Angel pointed to a September Essence poll of black women that showed “other/prefer not to answer” as the top current choice when respondents were offered a Democratic primary ballot test. Biden was next with 25 percent, while Buttigieg registered less than 1 percent support.

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Colt Suspends Manufacture Of Controversial AR-15 For Civilian Market – Scott Neuman September 20, 20195:35 AM ET


Three variations of the AR-15 rifle are displayed at the California Department of Justice in Sacramento, Calif., in a 2012 photo. On Thursday, Connecticut-based Colt’s Manufacturing Co. said it was suspending production of its version of the AR-15 for the civilian market.

Rich Pedroncelli/AP

Firearms manufacturer Colt says it is suspending production of its popular AR-15 semi-automatic assault-style rifle for the civilian market, saying it will concentrate instead on fulfilling contracts from the military and law enforcement.

“The fact of the matter is that over the last few years, the market for modern sporting rifles has experienced significant excess manufacturing capacity,” Colt Defense LLC president and CEO Dennis Veilleux said in a statementThursday. “Given this level of manufacturing capacity, we believe there is adequate supply for modern sporting rifles for the foreseeable future.”

The AR-15, a semi-automatic version of the U.S. military’s M16 — which was standard issue for American ground forces for decades — has come under particular pressure in recent years from gun control advocates. They point out that the weapon, along with similar rifles made by Colt’s competitors, has been used frequently in mass shootings.

Robert Spitzer, a political science professor at SUNY Cortland who writes frequently about guns, tells Connecticut Public Radio that although AR-15s “represent a small percentage of guns in America,” they have come to occupy an outsize place in the gun control debate.

“Politically speaking, these weapons have come to be seen as sort of at the core of America’s gun problem,” he said.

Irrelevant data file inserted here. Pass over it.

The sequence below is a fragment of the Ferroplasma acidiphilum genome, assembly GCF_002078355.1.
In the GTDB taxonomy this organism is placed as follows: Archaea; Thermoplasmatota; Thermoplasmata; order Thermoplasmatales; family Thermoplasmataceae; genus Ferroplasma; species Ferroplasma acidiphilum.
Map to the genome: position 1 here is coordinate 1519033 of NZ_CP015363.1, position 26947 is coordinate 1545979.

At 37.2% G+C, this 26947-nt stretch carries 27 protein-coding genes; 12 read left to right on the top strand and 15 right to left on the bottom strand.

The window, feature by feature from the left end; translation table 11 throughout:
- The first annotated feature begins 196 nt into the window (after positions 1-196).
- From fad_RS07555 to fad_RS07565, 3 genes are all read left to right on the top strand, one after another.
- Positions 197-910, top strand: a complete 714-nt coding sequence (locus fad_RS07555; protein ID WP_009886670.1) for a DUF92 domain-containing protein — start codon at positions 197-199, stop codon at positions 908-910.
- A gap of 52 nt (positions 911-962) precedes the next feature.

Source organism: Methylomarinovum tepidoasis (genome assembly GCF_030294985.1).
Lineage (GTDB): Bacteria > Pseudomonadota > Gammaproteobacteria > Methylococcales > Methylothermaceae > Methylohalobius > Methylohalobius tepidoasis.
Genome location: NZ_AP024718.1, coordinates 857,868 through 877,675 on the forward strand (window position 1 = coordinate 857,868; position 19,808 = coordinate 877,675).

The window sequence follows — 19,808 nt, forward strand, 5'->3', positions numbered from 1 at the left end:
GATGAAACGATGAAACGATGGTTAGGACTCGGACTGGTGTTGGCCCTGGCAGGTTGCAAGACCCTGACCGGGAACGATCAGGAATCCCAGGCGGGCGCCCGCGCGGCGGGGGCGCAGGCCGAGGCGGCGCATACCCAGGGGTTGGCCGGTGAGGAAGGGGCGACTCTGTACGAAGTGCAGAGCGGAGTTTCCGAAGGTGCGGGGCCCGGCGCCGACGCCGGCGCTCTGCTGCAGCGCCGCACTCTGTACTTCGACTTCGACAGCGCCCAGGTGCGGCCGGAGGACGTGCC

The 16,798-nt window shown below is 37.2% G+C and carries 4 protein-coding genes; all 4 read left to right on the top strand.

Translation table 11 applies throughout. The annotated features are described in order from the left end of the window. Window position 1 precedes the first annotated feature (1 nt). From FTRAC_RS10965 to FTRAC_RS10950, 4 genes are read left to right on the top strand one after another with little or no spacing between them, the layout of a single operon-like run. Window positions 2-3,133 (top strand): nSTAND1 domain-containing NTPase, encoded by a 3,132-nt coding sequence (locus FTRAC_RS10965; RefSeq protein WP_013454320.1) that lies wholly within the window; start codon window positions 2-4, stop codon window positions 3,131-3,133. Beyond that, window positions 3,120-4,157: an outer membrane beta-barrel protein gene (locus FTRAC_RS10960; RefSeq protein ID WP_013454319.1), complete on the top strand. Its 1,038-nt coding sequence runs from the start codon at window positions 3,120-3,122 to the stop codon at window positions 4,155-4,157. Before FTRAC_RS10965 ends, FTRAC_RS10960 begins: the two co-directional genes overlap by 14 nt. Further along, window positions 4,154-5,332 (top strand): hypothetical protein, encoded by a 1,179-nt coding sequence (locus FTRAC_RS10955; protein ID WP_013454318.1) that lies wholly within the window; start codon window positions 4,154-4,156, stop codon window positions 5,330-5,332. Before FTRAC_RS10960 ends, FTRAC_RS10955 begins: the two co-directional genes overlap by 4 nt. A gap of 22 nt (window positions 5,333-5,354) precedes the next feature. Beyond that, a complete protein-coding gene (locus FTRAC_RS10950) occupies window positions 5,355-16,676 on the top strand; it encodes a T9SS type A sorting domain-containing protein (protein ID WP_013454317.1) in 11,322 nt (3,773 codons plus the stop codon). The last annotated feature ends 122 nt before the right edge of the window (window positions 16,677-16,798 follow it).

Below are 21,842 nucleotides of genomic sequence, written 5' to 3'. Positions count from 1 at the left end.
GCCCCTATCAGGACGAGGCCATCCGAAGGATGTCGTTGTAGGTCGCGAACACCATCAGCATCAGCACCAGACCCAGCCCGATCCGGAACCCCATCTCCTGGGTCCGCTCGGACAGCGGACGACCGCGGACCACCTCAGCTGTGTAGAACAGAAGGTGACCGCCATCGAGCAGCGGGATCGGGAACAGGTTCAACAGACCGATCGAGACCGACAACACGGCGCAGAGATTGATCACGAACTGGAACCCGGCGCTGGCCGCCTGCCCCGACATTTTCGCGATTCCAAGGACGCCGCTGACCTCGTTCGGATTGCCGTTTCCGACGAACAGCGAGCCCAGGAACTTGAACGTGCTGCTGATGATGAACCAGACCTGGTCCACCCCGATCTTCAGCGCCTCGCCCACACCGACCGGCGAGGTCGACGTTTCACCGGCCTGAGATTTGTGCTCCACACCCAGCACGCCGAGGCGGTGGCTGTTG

In his statement, however, Veilleux insisted that the West Hartford, Conn., based gun-maker “is committed to the Second Amendment, highly values its customers and continues to manufacture the world’s finest quality firearms for the consumer market.”

Adam Winkler, a gun policy expert at the UCLA School of Law, was quoted by The Associated Press as saying the company needs to tread lightly to keep from antagonizing its customers.

“We’ve seen in the past that when gun manufacturers are viewed to have given in to gun-safety advocates, gun owners will boycott them and really hurt their business,” he said. “If they think a company like Colt is disrespecting their identity or giving in to the other side, Colt’s likely going to see serious damage to its other firearms brands too.”

Veilleux said the decision to halt manufacture of the AR-15 for the civilian market came because “high-volume contracts” from the military and law enforcement were “absorbing all of Colt’s manufacturing capacity for rifles.”

Hours after the statement was released, the Department of Defense announced that it had awarded Colt a $41.9 million contract to manufacture rifles for sales to militaries in Europe, Africa, the Middle East, South Asia, Oceania and the Caribbean.

The company’s origins date to an 1836 patent granted to Samuel Colt for his firearm design. Colt has long been a key supplier to the U.S. military, but in 2013 lost its contract with the government to supply the successor to the M16, the M4 carbine, because of reliability issues. Soldiers reportedly complained that the M4 was prone to malfunction in the dusty environments encountered in the field in Afghanistan and Iraq.

The contract was instead awarded to a Belgian firearms manufacturer and in 2015, Colt Defense filed for Chapter 11 bankruptcy protection.

https://www.npr.org/2019/09/20/762640053/colt-suspends-manufacture-of-controversial-ar-15-for-civilian-market

Area 51 raid: people gather near US military base to ‘see them aliens’ – Associated Press Fri 20 Sep 2019 10.58 EDT


Photographer said it was unclear if arrests were made as crowd gathered at 3am Friday in response to hoax to ‘raid’ the base

A woman carries a sign outside a gate to Area 51 in Rachel, Nevada, on 20 September.
A woman carries a sign outside a gate to Area 51 in Rachel, Nevada, on Friday. Photograph: Jim Urquhart/Reuters

About 75 people arrived early on Friday at a gate at the once secret Area 51 military base in Nevada at the time appointed by an internet hoaxster to “storm” the facility to see space aliens and at least two were detained by sheriff’s deputies.

The Storm Area 51 invitation spawned festivals in the tiny Nevada towns of Rachel and Hiko nearest the military site, and a more than two-hour drive from Las Vegas.

The Lincoln county sheriff, Kerry Lee, estimated late Thursday that about 1,500 people had gathered at the festival sites and said more than 150 people also made the rugged trip several additional miles on bone-rattling dirt roads to get within selfie distance of the gates.

An Associated Press photographer said it wasn’t immediately clear if a woman who began ducking under a gate and a man who urinated nearby were arrested after the crowd gathered about 3am on Friday.